By Zach Lazzari | Photos by Ryan McSparran
I love fishing on nice, sunny days as much as anyone. But the bright sun can put a damper on the fishing. I’ve literally watched fish turn on and off like a light switch as scattered clouds passed under the sun on the Missouri River in Montana.
Cloud covers the sun. Fish start eating everywhere.
Cloud uncovers the sun. Fish disappear and completely shut down.
This effect is most prominent in the late spring and early summer when the fish are used to cloudy winter days but it can dial down the fishing on just about any day of the year. Here are a few tips to work around the brightest days of the year.
Skip the mid-day
Every guide and fisherman around is out hacking away through the hottest part of each day. Forget the 9-5 and split your day into two segments. Hit the early morning hard, take a nice siesta and jump back out for the last few hours of light. This works equally well for floating rivers. Simply pick 2 short sections and do a double float. Or, hit the morning, set up a shade tarp and take a nap, read a book and lounge until the evening. I’m literally writing this article at 1 pm, between fishing sessions.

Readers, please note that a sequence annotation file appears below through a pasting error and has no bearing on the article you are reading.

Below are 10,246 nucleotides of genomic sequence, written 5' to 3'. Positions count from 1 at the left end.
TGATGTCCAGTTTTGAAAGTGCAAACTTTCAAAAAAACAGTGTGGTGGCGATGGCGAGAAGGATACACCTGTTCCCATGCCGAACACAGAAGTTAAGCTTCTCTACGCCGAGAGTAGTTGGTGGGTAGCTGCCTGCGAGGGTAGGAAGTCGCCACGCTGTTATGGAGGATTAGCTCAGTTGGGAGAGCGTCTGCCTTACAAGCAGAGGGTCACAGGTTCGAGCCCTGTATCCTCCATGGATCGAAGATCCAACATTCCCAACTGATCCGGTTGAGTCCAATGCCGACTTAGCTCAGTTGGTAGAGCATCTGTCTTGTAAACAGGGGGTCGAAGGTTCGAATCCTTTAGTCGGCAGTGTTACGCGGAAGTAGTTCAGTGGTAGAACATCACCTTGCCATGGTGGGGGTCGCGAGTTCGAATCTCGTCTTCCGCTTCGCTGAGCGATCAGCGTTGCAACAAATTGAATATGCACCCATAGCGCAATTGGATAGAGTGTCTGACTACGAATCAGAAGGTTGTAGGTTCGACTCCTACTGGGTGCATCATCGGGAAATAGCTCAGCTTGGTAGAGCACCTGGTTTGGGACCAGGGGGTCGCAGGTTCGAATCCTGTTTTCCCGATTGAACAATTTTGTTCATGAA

Avoid casting shadows
Shadows flat out spook fish. Especially trout. When the sun is bright, the fish has to fight through that light to scan for predators. Shadows are more predominant and risk putting the fish down in a hurry. Position yourself in a manner that puts your shadow behind your body and off the water when possible.
Direction of approach
Outside of casting a shadow, your directional approach will also influence the fishing. This seems especially common on stillwaters and slower moving rivers. Like people, trout are not likely to stare directly into the sun. Although they see in polarized light and have a different optical view than we do, the sun remains impeding and overwhelming in direct view. Cast in a manner that allows the fish to see your fly without having direct sun blinding down on their eyes.
Work the shade, cover and fast water
Simple enough. Shade is obvious and cover like rocks and log jams are prime for exploring. Fast water, heavy water is especially effective. If it looks too fast and heavy to hold a fish, think again. The dissolved again levels are high, making this water ideal for hot, sunny days. The turmoil also breaks up the sun’s rays. Add a few split shot and get down in the heavy pockets and fast stuff. You’ll be surprised where trout can hold comfortably.
Zach Lazzari is a fly fishing guide and an outdoor writer based in Montana. Zach has fished and guided in Alaska, Colorado and Patagonia. Zach is also the blogger behind The Busted Oarlock. Ryan McSparran is an outdoor writer, and a fly fishing and hunting professional based in Colorado.